Electric, PHEV and Hybrids

The advantage of an Electric or an Electric assisted car is low running costs and there are three types of car:

  • Electric Cars

The cars ‘drive’ comes from an electric motor powered by Lithium-ion batteries that are stored under the car, the batteries are charged by plugging the car in to a power supply, super fast charging points can charge 80% of the battery in 30 minutes while home charging from an specially installed point can take as little as 6 hours. A fully charged car can have a claimed range of range of 124 – 155 miles but this starts to decrease in colder weather and when you turn on the lights, the radio, the heating etc. There is no gearbox, just a single speed as the full power is available straight away making Electric cars sprightly away from the lights. There are two pure electric cars on the Scheme, the Nissan Leaf and Mercedes B class E250.

  • Hybrid Cars

A hybrid car has a traditional engine and an electric motor working in tandem, the car will usually start off in electric power and then be joined by the fuelled engine, the batteries are charged by the running of the engine and when you brake or coast. Hybrid cars are always fitted with an automatic gearbox as its the only way to combine the two power sources, these are mostly CVT (Continuously Variable Transmission) although the Hyundai IONIQ has a dual cutch 6 speed Gearbox. Hybrids are perfect as town cars and this is where the greatest savings over a tradition car are felt, the aforementioned IONIQ has a claimed economy for Urban driving of 83mpg, compared to 34mpg for a petrol powered comparable car.

  • PHEV Cars

Plug-in Hybrid Electric Vehicles (PHEV) have larger batteries than a Hybrid that can be charged as in an electric car, ie plugged in to the mains. They can run on pure electric power for around 30 miles but you do not suffer the fear of the batteries running out as the traditional engine can keep you going. If the batteries are kept charged there are huge savings to be made and you really do have the best of both worlds. PHEV’s are expensive to purchase and the only PHV on the scheme is the Toyota Prius starting at £2295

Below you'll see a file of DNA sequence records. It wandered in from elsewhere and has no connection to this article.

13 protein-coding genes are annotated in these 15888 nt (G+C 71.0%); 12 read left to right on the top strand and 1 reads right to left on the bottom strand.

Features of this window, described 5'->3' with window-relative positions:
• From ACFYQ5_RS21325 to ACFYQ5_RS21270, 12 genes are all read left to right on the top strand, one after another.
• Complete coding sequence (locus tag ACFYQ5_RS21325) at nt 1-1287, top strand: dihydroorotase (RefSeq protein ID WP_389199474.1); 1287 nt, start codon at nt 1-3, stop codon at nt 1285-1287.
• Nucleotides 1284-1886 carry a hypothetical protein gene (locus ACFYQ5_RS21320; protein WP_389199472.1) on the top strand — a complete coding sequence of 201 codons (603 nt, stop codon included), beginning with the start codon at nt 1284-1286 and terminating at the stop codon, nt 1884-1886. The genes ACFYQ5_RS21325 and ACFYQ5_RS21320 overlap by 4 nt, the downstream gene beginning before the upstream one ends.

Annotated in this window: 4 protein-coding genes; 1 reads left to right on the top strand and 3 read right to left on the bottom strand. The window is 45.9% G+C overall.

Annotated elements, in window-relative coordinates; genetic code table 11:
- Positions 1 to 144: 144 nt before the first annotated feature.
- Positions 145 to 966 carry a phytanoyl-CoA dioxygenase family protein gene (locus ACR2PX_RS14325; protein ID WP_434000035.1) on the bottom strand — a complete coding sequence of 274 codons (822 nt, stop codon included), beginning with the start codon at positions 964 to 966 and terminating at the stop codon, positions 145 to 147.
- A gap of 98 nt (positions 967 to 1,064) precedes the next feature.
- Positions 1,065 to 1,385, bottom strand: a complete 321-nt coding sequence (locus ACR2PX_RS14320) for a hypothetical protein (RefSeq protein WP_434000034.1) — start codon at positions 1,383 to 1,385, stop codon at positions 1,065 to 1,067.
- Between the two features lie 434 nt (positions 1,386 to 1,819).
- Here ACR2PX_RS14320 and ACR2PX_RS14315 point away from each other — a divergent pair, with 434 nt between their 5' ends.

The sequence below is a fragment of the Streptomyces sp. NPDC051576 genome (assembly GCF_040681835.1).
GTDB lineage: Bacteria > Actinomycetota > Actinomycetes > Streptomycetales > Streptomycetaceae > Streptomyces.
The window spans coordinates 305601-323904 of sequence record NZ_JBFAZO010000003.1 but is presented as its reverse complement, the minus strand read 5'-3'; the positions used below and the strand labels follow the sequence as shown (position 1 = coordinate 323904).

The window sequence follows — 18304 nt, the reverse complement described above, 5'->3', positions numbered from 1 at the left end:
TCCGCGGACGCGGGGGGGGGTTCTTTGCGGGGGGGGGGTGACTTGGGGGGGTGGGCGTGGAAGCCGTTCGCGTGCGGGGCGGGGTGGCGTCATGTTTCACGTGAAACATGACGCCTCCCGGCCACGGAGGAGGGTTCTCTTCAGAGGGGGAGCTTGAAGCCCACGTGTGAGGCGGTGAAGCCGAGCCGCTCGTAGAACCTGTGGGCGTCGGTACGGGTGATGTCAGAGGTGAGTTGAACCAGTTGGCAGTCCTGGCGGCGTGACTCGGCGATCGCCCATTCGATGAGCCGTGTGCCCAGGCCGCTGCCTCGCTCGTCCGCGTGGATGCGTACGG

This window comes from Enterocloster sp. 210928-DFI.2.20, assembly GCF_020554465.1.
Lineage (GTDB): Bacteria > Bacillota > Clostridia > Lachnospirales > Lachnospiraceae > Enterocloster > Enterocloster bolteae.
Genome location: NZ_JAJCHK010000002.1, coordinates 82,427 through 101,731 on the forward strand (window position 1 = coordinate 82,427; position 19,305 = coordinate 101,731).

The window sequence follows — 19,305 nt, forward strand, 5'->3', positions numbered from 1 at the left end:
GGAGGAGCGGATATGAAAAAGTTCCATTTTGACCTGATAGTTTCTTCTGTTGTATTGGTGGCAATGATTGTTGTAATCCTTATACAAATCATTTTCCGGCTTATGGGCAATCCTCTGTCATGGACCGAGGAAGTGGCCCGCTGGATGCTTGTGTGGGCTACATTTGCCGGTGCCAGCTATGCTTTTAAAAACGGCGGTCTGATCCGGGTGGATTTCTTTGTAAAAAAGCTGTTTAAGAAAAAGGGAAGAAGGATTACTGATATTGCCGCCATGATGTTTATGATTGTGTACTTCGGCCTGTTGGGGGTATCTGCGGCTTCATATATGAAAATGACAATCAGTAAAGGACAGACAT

• Mild Hybrid

Suzuki have developed SHVS (Smart Hybrid Vehicle by Suzuki) for the Ignis and new Swift, a system that stores surplus energy in an extra battery and uses an integrated electric starter motor to assist the engine during moderate acceleration. The set-up also provides power for the on-board systems thanks to regenerative braking. It’s a very simple system to produce, so it doesn’t bump up the price and only ads 6.8 kg in weight but the engine needs to run at all times and it doesn’t provide a significant power boost – in fact it is a very ‘mild’ hybrid system indeed.



Hybrid cars on the Scheme.

Toyoya Yaris Hybrid - from Nil Advance Payment

Toyoya Yaris Hybrid – from Nil Advance Payment

Toyota Yaris Hybrid

The 1.5 litre petrol engine is helped along by a small electric motor operating in tandem for normal driving but when traveling under 18 miles per hour the Yaris can run on battery power alone, using no petrol or producing any exhaust fumes. The Yaris offers a claimed 80.7 miles per gallon on a combined cycle but around town this car can reach over 90 miles per gallon.

Price reduced from previous quarter price Autumn Best Buy – Toyota Yaris Hybrid ‘Icon’ Automatic   –  Nil Advance Payment (£59.41 wpms)



Hyundai IONIQ Hybrid - from £999 Advance Payment

Hyundai IONIQ Hybrid – from £349 Advance Payment

Hyundai IONIQ Hybrid

Powered by a 1.6 litre 103bhp petrol engine in tandem with a 43bhp electric motor, paired to a dual clutch 6 speed Automatic Gearbox, the IONIQ can return a claimed 83.1 miles per gallon for Urban driving. The 5 door IONIQ offers a sizeable boot (443 litres) and comfort is excellent. The entry level ‘Active’ makes the best financial sense as it is equipped with 15-inch alloys, dual-zone climate control and a 5 inch touchscreen. autonomous braking, adaptive cruise and lane-keep assist are also standard.

Price reduced from previous quarter price Autumn Best Buy – Hyundai IONIQ Hybrid ‘SE’ Automatic  –  £349 Advance Payment (£61.73 wpms)